Philip Buller will return to Park City for artist reception
In 2009, artist Philip Buller, who makes his home in British Columbia, Canada, was commissioned to do a mural for St. Regis Deer Valley.
He came to Park City with his wife to do some research and visited the Park City Museum and learned about mining.
"I learned how important the silver mines were and to me, it was very exotic, because of the miners having to go deep underground," Buller said during a phone interview from Ashland, Ore., where he was visiting his grandchild. "I realized what a beautiful metaphor mining is for making art and living our lives. I mean, the miners are in the dark, searching for something of value, and that’s what I feel like when I’m working. I’m searching during the creative process for some meaning."
Buller said the work, "In the Mines," was one of the most satisfying projects he has created.
Buller is anticipating his return to Park City for an artist reception at Julie Nester Gallery on Friday, March 29, because he said it will be another trip of discovery.
"This particular show at the Nester Gallery is unusual for me because Julie had the brilliant idea of doing a retrospective show," Buller said. "The exhibit will be a decade of my work and will include three new pieces. And I think it will be interesting to see how my work has evolved, because I haven’t been in a room that holds 10 years of my work in one place."
Buller decided to become a painter while he was a student at Sonoma State University in California.
"It was at the time to choose my major, basically," he said. "I was doing sculpture and painting, but I had many more credits in the painting side of it and decided that is where I will stay."
However, his heart "is in some ways" still in sculpture, Buller said.
"I think my paintings feel sculptural to me, because of the method I use," he said. "It’s the physical interaction with the paint that is most related to sculpture, and I’m at my happiest when I’m working on a large-scale work and physically working with the paint."
One of the tools Buller uses is a large rubber squeegee.
"I put the paint on the canvas and move it around with the squeegee," he said. "It’s such as big, blunt tool and you don’t have a lot of control with it, and that’s what makes the physicality of the work instantly visible."
Although Buller is versed in different mediums including watercolor and pastels, he mostly works with oil.
"I learned how to paint with watercolors many years ago, because the medium is portable and generally nontoxic," he said. "But now, I work with oils, and it fits better with the technique I have developed."
In addition to the squeegees, Buller paints through screens he hangs in front of a canvas.
"The screen gives me textures, but more than that, I found that I leave enough paint on the screen that it becomes like a printmaking technique," he said. "I’ll lift the screen off the surface and move the image to another canvas and am able to transfer it instantly."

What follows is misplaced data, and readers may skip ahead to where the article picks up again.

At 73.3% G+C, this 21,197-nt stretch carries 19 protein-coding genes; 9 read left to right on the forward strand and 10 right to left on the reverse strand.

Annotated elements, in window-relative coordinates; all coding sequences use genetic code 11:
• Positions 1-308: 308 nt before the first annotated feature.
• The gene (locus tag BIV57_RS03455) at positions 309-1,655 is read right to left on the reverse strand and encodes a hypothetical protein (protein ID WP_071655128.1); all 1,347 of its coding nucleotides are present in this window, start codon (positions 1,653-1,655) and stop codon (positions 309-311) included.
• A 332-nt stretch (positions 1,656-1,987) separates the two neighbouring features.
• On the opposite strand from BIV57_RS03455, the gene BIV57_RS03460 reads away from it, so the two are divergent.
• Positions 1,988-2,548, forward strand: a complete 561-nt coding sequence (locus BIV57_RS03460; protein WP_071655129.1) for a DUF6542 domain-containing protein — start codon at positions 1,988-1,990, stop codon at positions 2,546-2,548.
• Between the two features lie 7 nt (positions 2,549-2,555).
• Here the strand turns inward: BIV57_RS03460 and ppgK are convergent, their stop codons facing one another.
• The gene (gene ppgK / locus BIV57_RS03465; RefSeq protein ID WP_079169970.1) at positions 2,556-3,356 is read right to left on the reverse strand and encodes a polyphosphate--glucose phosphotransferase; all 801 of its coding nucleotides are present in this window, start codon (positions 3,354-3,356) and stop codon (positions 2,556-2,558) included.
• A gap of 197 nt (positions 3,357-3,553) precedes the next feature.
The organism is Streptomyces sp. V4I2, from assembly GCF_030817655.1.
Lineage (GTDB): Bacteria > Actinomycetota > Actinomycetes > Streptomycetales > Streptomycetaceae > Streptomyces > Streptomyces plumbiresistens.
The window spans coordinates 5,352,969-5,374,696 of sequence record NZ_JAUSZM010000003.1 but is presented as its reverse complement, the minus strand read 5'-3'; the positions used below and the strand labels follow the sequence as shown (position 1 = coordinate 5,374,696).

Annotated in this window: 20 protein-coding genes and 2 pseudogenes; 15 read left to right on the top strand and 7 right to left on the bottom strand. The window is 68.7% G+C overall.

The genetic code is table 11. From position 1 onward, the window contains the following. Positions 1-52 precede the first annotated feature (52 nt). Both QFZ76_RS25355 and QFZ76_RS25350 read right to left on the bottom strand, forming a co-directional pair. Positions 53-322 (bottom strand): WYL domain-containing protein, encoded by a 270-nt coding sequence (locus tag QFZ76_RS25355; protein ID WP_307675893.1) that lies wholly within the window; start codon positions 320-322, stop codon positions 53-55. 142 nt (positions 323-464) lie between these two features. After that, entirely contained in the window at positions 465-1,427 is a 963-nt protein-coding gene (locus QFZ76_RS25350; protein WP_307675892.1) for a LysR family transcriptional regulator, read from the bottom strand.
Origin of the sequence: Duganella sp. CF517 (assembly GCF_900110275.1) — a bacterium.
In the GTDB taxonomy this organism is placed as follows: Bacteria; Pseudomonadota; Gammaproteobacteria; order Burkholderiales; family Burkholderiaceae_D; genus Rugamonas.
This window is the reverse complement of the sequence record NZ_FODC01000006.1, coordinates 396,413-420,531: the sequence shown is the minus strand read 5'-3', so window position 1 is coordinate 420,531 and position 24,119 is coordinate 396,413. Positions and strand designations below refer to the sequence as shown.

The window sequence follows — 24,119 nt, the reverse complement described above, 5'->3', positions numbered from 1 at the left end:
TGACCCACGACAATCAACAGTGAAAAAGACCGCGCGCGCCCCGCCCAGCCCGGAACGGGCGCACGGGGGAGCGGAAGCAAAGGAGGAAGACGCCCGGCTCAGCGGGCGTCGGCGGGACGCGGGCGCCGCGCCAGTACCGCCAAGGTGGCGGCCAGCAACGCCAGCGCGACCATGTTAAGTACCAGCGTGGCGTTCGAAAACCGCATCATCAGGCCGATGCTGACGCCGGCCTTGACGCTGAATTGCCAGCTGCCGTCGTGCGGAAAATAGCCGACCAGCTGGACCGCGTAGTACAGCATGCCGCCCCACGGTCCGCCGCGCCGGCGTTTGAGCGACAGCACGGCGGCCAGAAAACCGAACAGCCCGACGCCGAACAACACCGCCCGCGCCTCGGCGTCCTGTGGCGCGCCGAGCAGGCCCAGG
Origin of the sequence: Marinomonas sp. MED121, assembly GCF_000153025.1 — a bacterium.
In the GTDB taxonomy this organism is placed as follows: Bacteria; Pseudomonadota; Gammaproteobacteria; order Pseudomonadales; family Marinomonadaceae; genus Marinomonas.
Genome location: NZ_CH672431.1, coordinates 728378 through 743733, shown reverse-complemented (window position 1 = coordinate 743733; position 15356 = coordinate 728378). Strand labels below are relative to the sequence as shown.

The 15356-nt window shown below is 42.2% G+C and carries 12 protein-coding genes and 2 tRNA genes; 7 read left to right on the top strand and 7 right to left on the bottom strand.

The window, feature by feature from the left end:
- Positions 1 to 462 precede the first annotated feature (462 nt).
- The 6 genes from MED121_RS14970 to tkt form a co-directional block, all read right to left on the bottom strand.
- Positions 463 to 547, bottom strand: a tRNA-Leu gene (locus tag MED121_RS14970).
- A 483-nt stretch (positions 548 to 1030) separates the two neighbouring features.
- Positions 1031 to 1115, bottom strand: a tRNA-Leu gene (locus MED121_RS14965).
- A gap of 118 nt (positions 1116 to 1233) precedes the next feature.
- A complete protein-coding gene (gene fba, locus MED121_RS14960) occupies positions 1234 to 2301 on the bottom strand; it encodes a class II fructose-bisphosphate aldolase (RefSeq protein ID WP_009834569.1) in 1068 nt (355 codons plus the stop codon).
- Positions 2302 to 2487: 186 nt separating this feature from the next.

The screen idea came about by accident.
"The best things come out of not-well-planned ideas," Buller said with a laugh. "I just thought I was going to use the screens to get some texture, but when I finished this one painting, I pulled off the screen and laid it down on another canvas and, all of a sudden, there was another painting already finished."
Over the past decade, Buller has developed the screen method.
"Painting in general can be quite laborious, especially if you’re doing a representational painting, but once it’s on the screen, it’s instantly transferable and that shifts the rhythm of the project, and that makes the process more exciting and less predictable to me," he said. "Consequently, a lot of my work evolves with pieces that feature a lot of the same imagery from this method."
Buller said in order for art to be exciting for him, it needs to stand out in at least three ways.
"The first is that it has to catch my eye," he said. "The art has to work visually for me in a graphic sort of way."
Secondly, the work has to be thought-provoking.
"It has to stimulate me intellectually," Buller said. "That way, not only am I looking at it, but I’m thinking about it."
The third element is more esoteric.
"The work has to touch me in a spiritual way," he said. "That’s a little harder to pin down, but we all know that feeling when we see something like the Mona Lisa."
As an artist, Buller knows that many people struggle to find that spiritual aspect in art, and that proves challenging for him as an artist.
"There are always a certain proportion that question whether or not art deserves a lot of our resources," he said. "As a professional artist, I will, of course, say yes. But if you ask me, I’ll tell you that visual art is one direct path to evoking some sense of what is mysterious about being alive.
"That can happen with all different types of art — music, literature, drama and dance," he said. "But really, think about this: Without that mystery, what does life mean? Does it just become a bunch of chores?"
The Julie Nester Gallery, 1280 Iron Horse Dr., will host a free retrospective exhibition reception for painter Philip Buller on Friday, March 29, from 5:30 p.m. until 8 p.m. For more information, visit http://www.julienestergallery.com or http://www.philipbuller.com.
Historian preserves Reed Smoot’s conservation efforts that led to the forming of the National Park Service.